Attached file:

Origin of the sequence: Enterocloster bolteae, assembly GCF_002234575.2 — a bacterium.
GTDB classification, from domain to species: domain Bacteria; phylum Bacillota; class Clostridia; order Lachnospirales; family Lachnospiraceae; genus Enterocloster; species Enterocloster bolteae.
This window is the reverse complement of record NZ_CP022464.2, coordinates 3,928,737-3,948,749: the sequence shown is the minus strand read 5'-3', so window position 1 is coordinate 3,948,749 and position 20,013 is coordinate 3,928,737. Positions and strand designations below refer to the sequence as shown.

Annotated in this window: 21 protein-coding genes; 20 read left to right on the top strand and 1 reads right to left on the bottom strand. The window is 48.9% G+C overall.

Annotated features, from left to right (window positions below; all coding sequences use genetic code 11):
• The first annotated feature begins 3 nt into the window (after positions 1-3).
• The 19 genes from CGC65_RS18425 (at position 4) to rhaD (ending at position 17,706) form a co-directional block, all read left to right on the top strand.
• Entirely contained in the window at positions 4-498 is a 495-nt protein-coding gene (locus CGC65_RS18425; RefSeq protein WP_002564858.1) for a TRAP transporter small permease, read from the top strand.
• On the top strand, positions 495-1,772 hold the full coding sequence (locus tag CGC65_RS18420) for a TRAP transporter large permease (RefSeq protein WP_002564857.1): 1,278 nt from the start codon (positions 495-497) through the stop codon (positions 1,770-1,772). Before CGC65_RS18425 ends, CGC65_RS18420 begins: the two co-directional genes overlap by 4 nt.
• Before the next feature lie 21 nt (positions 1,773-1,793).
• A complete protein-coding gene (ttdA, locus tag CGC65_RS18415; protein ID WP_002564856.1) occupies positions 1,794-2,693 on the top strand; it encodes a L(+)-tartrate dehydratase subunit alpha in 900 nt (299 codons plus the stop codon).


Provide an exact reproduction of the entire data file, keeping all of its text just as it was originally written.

Origin of the sequence: Enterocloster bolteae, assembly GCF_002234575.2 — a bacterium.
GTDB classification, from domain to species: domain Bacteria; phylum Bacillota; class Clostridia; order Lachnospirales; family Lachnospiraceae; genus Enterocloster; species Enterocloster bolteae.
This window is the reverse complement of record NZ_CP022464.2, coordinates 3,928,737-3,948,749: the sequence shown is the minus strand read 5'-3', so window position 1 is coordinate 3,948,749 and position 20,013 is coordinate 3,928,737. Positions and strand designations below refer to the sequence as shown.

Annotated in this window: 21 protein-coding genes; 20 read left to right on the top strand and 1 reads right to left on the bottom strand. The window is 48.9% G+C overall.

Annotated features, from left to right (window positions below; all coding sequences use genetic code 11):
• The first annotated feature begins 3 nt into the window (after positions 1-3).
• The 19 genes from CGC65_RS18425 (at position 4) to rhaD (ending at position 17,706) form a co-directional block, all read left to right on the top strand.
• Entirely contained in the window at positions 4-498 is a 495-nt protein-coding gene (locus CGC65_RS18425; RefSeq protein WP_002564858.1) for a TRAP transporter small permease, read from the top strand.
• On the top strand, positions 495-1,772 hold the full coding sequence (locus tag CGC65_RS18420) for a TRAP transporter large permease (RefSeq protein WP_002564857.1): 1,278 nt from the start codon (positions 495-497) through the stop codon (positions 1,770-1,772). Before CGC65_RS18425 ends, CGC65_RS18420 begins: the two co-directional genes overlap by 4 nt.
• Before the next feature lie 21 nt (positions 1,773-1,793).
• A complete protein-coding gene (ttdA, locus tag CGC65_RS18415; protein ID WP_002564856.1) occupies positions 1,794-2,693 on the top strand; it encodes a L(+)-tartrate dehydratase subunit alpha in 900 nt (299 codons plus the stop codon).